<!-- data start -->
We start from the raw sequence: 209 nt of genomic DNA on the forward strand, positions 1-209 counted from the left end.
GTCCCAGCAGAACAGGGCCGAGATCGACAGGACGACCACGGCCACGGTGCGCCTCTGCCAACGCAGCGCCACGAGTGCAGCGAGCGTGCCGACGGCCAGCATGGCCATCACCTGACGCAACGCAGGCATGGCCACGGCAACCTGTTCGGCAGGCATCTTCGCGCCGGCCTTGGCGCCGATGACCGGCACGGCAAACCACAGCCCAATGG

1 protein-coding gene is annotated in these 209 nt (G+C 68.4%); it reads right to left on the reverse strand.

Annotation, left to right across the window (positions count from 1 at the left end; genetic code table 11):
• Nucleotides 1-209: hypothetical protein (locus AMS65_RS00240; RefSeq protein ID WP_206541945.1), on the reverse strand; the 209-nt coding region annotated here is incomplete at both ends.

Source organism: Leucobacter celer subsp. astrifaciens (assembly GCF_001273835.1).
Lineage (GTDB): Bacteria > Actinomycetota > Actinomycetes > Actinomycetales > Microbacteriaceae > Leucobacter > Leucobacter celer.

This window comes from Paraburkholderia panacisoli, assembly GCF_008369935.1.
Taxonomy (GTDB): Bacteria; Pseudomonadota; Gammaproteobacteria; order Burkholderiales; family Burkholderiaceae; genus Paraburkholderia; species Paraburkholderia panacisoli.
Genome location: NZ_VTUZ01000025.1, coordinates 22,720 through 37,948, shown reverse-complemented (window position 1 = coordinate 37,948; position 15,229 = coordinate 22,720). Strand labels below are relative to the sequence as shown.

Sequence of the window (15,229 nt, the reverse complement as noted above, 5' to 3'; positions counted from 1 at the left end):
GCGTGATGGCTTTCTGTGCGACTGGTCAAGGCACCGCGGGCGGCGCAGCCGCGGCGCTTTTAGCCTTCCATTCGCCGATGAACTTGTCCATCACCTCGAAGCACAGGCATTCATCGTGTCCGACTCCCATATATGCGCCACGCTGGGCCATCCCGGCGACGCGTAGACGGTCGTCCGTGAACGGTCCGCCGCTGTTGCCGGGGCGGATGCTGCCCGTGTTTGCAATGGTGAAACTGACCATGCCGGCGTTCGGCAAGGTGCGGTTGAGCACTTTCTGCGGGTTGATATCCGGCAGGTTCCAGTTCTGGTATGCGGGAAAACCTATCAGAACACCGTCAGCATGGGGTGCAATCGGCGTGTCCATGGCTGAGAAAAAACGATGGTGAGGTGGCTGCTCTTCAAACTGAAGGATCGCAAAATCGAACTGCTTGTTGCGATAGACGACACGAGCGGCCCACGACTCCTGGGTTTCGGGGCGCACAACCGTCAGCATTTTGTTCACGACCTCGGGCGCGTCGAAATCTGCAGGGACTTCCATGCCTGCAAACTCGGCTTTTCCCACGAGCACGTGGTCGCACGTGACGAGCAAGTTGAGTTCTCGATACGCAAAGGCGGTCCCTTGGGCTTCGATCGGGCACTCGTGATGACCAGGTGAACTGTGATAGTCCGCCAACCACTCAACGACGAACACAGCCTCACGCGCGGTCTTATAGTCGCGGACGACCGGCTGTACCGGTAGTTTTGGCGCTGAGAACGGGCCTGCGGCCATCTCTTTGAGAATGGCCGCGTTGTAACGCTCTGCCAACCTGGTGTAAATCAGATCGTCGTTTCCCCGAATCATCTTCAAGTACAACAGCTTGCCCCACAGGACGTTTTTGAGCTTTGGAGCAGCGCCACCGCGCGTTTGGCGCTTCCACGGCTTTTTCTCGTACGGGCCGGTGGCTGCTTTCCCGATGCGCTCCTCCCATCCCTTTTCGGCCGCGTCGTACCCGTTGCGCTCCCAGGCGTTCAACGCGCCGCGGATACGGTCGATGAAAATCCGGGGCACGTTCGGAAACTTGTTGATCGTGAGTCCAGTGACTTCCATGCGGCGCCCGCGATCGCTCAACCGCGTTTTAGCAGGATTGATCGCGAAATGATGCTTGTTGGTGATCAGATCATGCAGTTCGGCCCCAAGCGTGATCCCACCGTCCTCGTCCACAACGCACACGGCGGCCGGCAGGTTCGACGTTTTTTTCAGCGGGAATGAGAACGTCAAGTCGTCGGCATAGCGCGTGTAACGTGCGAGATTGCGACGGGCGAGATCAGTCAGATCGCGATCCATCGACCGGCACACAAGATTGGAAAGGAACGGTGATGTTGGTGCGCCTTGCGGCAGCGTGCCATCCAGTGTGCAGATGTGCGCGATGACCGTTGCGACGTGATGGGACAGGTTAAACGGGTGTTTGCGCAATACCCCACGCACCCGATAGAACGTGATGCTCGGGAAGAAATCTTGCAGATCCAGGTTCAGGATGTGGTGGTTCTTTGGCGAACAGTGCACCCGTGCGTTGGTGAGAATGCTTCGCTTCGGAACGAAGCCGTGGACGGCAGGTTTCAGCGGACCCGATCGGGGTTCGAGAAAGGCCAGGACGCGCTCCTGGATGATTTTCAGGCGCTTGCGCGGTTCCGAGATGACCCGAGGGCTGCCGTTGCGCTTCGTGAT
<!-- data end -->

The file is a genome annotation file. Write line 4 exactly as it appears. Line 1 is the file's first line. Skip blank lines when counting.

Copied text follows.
Annotation, left to right across the window (positions count from 1 at the left end; genetic code table 11):